Interview: Tina Guo-Morabito

Tina Guo-Morabito is an internationally known cellist, a photographer, a philosopher of metaphysics, and a really nice person. She expresses all of these loves and skills daily and with a level of commitment that suggests she really enjoys what she's doing and respects her creative/intellectual pursuits enough to do them well. And she doesn't just do them well, she kicks their asses.

How would you describe you what is it that you do?

I play the cello and the electric cello.  Classical, Metal, and New Age are my favorite genres to dabble in. 

Have you always done this for a living or did you transition from something else? What triggered your decision to make a change?

Both of my parents are classical musicians and I guess I just grew up assuming I would also be a musician.  I went to USC to study classical cello, and that’s when I started performing and doing recording sessions professionally.

You have a distinctive image how did this develop? Is this a deliberate step away from the conservatism of classical music?

I always did have a desire to be different and stand out in a way, as I’m sure everyone does- but I don’t feel that my image was something deliberately created for any other reason than to just express what is inside me.  For as long as I can remember, I was always attracted to all things dark and goth.  Hence, all of my music and art has been a mixture of a very conservative and classical upbringing with my curiosity about the other side- I think my image manifested naturally from that.

What kind of music do you listen so for inspiration?

My favorite cellist is Jacqueline du Pre, but of course Yo-Yo Ma, Han Na Chang, Rostropovich- are all geniuses and amazing. I’m also a big fan of Metal and Industrial Metal, and love Rammstein-  Finally, Cinematic Music is, to me, the perfect blend of all genres of music and I love listening to different soundtracks and trailer music.

What is the most challenging thing about practicing your craft? How do you deal with that challenge?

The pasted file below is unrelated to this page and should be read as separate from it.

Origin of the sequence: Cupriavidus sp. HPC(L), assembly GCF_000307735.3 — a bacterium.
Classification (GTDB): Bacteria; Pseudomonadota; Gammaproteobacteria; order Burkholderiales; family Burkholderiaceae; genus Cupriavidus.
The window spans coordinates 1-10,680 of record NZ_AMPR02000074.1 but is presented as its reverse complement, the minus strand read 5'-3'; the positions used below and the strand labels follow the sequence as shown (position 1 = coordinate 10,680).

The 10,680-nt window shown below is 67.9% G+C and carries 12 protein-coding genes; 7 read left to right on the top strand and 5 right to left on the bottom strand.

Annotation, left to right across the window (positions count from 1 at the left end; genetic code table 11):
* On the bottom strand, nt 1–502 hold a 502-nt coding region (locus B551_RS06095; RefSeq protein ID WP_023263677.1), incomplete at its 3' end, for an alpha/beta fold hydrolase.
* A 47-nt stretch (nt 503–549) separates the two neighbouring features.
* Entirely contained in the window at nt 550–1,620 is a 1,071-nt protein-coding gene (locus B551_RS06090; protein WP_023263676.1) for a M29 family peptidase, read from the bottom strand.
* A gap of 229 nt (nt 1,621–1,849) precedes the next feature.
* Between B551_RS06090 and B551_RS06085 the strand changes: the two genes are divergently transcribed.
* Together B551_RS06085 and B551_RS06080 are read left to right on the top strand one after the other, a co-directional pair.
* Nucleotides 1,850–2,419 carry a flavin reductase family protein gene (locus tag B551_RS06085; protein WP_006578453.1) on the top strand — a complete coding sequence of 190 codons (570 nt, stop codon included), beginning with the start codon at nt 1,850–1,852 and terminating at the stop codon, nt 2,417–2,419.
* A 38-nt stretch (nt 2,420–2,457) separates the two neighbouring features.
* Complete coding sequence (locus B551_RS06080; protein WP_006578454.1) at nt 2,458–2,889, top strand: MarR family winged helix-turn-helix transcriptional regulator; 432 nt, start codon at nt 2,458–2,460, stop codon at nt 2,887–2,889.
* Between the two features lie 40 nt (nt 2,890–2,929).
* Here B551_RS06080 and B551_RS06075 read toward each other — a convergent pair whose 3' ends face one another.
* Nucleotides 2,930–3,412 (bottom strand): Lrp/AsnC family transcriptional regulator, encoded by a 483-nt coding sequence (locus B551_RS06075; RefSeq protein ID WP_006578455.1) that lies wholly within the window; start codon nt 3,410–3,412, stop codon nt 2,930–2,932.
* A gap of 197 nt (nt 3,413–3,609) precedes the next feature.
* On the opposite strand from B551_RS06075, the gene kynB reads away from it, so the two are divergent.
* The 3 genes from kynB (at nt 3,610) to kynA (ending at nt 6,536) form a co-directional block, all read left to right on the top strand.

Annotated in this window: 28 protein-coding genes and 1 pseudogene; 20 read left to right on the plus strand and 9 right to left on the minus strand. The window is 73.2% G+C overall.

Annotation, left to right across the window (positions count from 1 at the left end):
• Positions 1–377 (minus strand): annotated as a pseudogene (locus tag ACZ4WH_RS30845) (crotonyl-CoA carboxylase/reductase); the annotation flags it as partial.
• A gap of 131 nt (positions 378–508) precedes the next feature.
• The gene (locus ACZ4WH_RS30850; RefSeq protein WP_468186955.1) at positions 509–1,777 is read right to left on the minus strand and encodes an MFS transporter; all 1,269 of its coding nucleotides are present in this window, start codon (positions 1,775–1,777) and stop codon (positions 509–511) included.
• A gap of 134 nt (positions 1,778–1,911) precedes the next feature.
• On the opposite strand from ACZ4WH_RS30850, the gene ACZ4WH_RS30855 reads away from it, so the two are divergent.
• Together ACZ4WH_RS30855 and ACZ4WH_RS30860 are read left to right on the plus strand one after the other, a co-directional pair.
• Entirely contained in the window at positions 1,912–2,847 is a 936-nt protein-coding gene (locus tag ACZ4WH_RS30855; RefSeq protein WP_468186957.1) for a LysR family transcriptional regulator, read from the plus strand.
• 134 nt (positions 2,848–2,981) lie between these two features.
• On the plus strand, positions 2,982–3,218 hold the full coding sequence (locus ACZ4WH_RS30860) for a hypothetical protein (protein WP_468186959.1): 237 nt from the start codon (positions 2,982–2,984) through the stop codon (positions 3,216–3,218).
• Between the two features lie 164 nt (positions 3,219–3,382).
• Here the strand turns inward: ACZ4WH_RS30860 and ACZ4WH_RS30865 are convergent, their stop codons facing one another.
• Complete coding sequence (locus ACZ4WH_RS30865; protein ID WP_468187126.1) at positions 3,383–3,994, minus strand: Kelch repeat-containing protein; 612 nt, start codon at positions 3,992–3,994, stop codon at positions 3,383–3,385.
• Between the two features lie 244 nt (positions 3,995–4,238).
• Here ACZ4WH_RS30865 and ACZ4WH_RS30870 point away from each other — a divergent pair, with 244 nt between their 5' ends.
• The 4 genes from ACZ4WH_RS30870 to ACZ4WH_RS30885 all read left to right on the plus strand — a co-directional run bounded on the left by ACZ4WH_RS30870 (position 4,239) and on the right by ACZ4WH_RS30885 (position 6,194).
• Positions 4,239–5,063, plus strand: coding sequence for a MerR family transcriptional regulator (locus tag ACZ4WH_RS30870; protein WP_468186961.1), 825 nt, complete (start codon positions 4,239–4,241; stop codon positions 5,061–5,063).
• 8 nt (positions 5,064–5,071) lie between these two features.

For me, maintaining focus and creating a regimented schedule for myself is always a bit of a battle.  Sometimes I’ll have a good run where I wake up early, practice for hours, remain focused- and some days I feel super lazy and have to force myself to even practice for a few minutes!  For me, I practice predominantly on the classical cello, and if I don’t have an upcoming recital or concert to prepare for, it’s hard to force myself to practice.  For that reason, I try to always have at least one classical appearance every other month or so to help myself maintain focus.  It’s easy for me to get lost in my studio writing and recording music, and I love recording music for other composers and artists- but to maintain my actual technical skill requires dedication and focus, that would be my biggest challenge.

Do you still practice? If so, what do your practice sessions look like?

If I’m learning a new piece of music, my practice sessions are long and slow- upon embarking on a new concerto for example, I usually research first on youtube other cellists and how they interpret the piece.  Then I play through the entire thing to get a general feel, and begin the process of detail work- one note at a time, with careful repetitions of difficult passages, to build familiarity and muscle memory.  Once the technical aspects and memorization feels okay, I work on interpretation, try playing in different phrasing/bowings, etc.   

Where do you find inspiration?

Music is an expression of ourselves, and an expression of our deepest emotions-  I find inspiration in my experiences, my internal battles, and my hope.

Where are you when you have the most a-ha moments?

Usually when I’m driving or sitting on a plane… long periods of almost meditational nothingness.  My mind is usually too full of thoughts and ideas, but when I’m in a situation where I’m forced to be silent, musical ideas, as well as general a-ha moments about life in general pop up.  

What do you do to maintain a creative flow?

Listening to music, the radio, different genres of music, and keeping new ideas flowing in helps feed new ideas into the stream-  I’m usually pretty motivated myself though, to continue creating new art--- it’s all I’ve done since I started cello at age 7, so by now it’s like sleeping and eating to make music as much as I can and hope that others can find some kind of pleasure in it as well.

How much do you rely on feedback from other to help shape your ideas?

Compliments are always great and easy to handle, but I try to listen to honest criticism despite not wanting to.  Usually it starts with my defenses immediately rising, but after a few minutes of calming down, my mind always wanders back to whatever comment was made and I try my best to evaluate purely logically if what they said is right- and usually, there always is something I can learn from critique.  I think that as a human being as well as a musician, responding to feedback one way or the other, and constantly evolving and learning is an important thing to do.